President Benigno Aquino III on Monday placed the whole nation under a state of calamity following the impact of monster typhoon Yolanda in several provinces.
The declaration "will hasten the rescue, recovery, relief, and rehabilitation efforts of the government and the private sector, including any international humanitarian assistance," Proclamation No. 682 read.
But what does it really mean?
Well, the law defines a state of calamity as “a condition involving mass casualty and/or major damages to property, disruption of means of livelihoods, roads and normal way of life of people in the affected areas as a result of the occurrence of natural or human-induced hazard.”
It must be declared by the President, upon the recommendation of the National Risk Reduction and Management Council, and will remain in effect until lifted.
The declaration allows for the release of calamity funds, a 60-day price freeze on basic goods and the grant of no-interest loans as well as tapping international assistance.
Under a state of calamity, funds may also be appropriate or re-appropriated for the repair and safety upgrading of damaged infrastructures and facilities.
Local governments may also draw from their calamity funds, which are generated from 5 percent of the estimated revenue from regular sources.
They may also enact supplemental budgets to purchase supplies or pay for services needed to “prevent imminent danger to, or loss of, life or property.”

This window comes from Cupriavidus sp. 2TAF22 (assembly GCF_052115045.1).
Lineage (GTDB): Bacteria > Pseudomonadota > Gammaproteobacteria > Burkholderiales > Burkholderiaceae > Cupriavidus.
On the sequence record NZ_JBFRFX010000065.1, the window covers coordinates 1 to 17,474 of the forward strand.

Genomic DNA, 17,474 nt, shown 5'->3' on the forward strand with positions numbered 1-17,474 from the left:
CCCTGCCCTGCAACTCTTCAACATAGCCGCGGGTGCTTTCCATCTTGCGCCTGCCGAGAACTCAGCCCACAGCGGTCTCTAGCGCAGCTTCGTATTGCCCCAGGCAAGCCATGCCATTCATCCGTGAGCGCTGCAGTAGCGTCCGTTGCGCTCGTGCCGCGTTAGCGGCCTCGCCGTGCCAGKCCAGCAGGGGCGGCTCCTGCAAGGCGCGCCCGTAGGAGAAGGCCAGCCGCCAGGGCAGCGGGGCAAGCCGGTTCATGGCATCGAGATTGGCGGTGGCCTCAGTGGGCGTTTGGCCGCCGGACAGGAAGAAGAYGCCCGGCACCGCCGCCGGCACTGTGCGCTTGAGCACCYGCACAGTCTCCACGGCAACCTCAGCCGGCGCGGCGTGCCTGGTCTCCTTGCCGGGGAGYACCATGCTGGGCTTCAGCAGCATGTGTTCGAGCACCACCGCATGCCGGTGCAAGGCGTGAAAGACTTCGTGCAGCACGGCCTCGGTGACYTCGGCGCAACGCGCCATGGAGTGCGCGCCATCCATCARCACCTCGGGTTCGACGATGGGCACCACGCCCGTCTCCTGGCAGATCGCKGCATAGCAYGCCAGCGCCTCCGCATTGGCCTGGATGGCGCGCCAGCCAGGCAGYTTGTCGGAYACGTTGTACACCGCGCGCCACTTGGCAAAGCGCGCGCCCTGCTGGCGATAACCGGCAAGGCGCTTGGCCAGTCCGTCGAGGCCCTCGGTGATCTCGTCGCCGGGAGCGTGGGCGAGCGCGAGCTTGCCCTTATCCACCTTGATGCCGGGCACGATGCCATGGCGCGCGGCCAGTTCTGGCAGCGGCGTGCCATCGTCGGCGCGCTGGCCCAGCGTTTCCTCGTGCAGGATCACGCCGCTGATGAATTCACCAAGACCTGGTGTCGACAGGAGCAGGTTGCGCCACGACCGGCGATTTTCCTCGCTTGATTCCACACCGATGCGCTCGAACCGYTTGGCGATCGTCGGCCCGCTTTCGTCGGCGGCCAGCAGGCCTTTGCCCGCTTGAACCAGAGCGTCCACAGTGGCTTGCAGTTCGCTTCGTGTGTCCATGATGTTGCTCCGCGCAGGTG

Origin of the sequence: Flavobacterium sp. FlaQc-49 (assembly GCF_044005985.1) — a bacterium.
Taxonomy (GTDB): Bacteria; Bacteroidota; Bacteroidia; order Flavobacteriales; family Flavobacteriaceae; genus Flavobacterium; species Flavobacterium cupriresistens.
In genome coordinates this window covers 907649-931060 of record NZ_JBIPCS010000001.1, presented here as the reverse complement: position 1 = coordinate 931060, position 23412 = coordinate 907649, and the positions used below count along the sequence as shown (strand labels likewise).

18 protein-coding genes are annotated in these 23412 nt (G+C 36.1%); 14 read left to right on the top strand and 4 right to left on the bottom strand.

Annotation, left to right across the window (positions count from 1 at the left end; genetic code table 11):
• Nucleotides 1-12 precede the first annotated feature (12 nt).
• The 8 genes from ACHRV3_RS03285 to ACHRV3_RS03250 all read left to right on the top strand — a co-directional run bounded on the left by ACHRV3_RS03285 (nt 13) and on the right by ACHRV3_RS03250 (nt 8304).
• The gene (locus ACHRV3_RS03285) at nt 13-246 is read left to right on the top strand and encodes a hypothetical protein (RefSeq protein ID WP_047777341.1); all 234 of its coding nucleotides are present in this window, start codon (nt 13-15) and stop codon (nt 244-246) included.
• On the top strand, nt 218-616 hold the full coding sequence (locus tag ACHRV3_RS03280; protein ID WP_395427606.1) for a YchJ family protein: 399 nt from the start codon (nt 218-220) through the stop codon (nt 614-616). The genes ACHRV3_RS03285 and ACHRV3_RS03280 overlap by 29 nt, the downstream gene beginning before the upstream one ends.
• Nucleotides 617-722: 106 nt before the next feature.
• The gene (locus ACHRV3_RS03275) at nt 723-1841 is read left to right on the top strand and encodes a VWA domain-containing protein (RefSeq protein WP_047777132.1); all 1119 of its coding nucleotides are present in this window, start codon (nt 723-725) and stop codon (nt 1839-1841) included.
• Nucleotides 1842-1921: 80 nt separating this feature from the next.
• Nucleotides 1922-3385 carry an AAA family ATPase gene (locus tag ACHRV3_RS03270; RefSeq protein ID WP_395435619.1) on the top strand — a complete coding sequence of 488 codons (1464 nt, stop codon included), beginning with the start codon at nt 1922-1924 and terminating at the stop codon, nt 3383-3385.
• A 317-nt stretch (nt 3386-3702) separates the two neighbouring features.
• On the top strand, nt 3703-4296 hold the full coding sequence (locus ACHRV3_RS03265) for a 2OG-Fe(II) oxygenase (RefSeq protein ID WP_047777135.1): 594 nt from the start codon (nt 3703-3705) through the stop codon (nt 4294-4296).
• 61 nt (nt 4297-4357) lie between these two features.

A Malacanang briefer said prior to Yolanda, a state of national calamity was last declared on December 7, 2012 due to the onslaught of typhoon Pablo in several Mindanao areas.
The President also placed the nation under a state of calamity on December 20, 2011 after tropical storm Sendong devastated Cagayan de Oro and nearby provinces.
Local governments in areas hardly hit by Yolanda have earlier declared states of calamity in their constituency due to high death tolls and widespread damage.
The entire province of Iloilo, Coron in Palawan and several towns in Cebu have been placed under state of calamity over the weekend.
Officials from Tacloban City, which is said to have been flattened by storm surge caused by Yolanda, have also declared a state of calamity earlier Monday.
Travelers from seven more countries can now experience how fun it is in the Philippines without worry, as the government extended them visa-free privileges. …